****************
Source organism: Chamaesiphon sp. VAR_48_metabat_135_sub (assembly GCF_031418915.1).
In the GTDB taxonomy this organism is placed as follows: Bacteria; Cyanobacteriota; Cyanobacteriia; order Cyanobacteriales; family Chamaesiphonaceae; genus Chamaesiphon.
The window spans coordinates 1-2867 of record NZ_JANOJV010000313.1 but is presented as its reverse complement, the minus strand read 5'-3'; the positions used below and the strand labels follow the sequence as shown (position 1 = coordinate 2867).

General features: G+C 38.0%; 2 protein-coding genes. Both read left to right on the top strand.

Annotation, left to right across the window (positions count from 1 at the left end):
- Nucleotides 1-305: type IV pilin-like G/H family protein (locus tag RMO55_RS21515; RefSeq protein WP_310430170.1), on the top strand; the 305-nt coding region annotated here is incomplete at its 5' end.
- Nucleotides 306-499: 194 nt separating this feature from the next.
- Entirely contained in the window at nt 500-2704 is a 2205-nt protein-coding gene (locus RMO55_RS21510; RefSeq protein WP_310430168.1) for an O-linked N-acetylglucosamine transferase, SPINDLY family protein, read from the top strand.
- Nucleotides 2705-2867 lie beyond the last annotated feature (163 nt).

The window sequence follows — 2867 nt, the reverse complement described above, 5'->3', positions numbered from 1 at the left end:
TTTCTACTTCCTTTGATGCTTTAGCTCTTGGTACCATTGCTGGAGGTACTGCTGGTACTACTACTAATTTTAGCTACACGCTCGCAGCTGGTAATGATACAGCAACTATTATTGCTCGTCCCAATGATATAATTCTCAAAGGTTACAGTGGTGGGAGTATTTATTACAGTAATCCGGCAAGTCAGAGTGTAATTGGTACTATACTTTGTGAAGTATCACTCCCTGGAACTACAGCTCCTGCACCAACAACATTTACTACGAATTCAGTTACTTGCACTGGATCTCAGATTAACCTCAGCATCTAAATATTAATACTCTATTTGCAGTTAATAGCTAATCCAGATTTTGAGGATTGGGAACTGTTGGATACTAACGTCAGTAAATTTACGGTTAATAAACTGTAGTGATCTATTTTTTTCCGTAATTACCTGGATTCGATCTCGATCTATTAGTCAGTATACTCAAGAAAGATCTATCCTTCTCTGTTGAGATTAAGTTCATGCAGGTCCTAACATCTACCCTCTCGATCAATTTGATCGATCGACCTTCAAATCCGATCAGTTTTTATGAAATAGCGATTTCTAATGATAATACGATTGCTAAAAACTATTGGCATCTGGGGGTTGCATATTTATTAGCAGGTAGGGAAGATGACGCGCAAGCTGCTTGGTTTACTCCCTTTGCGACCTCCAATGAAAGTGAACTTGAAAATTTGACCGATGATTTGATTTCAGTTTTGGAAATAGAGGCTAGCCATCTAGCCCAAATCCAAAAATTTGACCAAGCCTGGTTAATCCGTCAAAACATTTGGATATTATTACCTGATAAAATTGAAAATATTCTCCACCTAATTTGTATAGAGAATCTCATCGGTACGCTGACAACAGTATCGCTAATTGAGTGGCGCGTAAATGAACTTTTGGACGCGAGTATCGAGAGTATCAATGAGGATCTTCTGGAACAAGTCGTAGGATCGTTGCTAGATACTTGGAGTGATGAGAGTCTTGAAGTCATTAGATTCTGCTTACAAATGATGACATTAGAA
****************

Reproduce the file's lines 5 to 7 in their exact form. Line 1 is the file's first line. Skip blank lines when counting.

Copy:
Annotation, left to right across the window (positions count from 1 at the left end):
- Nucleotides 1-305: type IV pilin-like G/H family protein (locus tag RMO55_RS21515; RefSeq protein WP_310430170.1), on the top strand; the 305-nt coding region annotated here is incomplete at its 5' end.
- Nucleotides 306-499: 194 nt separating this feature from the next.